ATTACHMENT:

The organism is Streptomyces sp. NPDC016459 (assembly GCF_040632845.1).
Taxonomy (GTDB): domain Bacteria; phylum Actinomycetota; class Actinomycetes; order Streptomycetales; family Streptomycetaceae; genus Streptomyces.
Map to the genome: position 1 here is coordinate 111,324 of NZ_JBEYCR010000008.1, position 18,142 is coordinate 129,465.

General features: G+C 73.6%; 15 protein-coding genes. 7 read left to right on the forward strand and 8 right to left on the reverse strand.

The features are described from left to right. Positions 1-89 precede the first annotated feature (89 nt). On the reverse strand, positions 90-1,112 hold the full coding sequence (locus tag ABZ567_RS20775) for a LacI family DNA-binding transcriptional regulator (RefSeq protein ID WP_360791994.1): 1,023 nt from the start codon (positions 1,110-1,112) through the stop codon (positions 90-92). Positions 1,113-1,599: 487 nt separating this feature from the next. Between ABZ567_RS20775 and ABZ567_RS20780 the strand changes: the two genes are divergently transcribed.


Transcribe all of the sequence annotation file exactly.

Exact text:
The organism is Streptomyces sp. NPDC016459 (assembly GCF_040632845.1).
Taxonomy (GTDB): domain Bacteria; phylum Actinomycetota; class Actinomycetes; order Streptomycetales; family Streptomycetaceae; genus Streptomyces.
Map to the genome: position 1 here is coordinate 111,324 of NZ_JBEYCR010000008.1, position 18,142 is coordinate 129,465.

General features: G+C 73.6%; 15 protein-coding genes. 7 read left to right on the forward strand and 8 right to left on the reverse strand.

The features are described from left to right. Positions 1-89 precede the first annotated feature (89 nt). On the reverse strand, positions 90-1,112 hold the full coding sequence (locus tag ABZ567_RS20775) for a LacI family DNA-binding transcriptional regulator (RefSeq protein ID WP_360791994.1): 1,023 nt from the start codon (positions 1,110-1,112) through the stop codon (positions 90-92). Positions 1,113-1,599: 487 nt separating this feature from the next. Between ABZ567_RS20775 and ABZ567_RS20780 the strand changes: the two genes are divergently transcribed.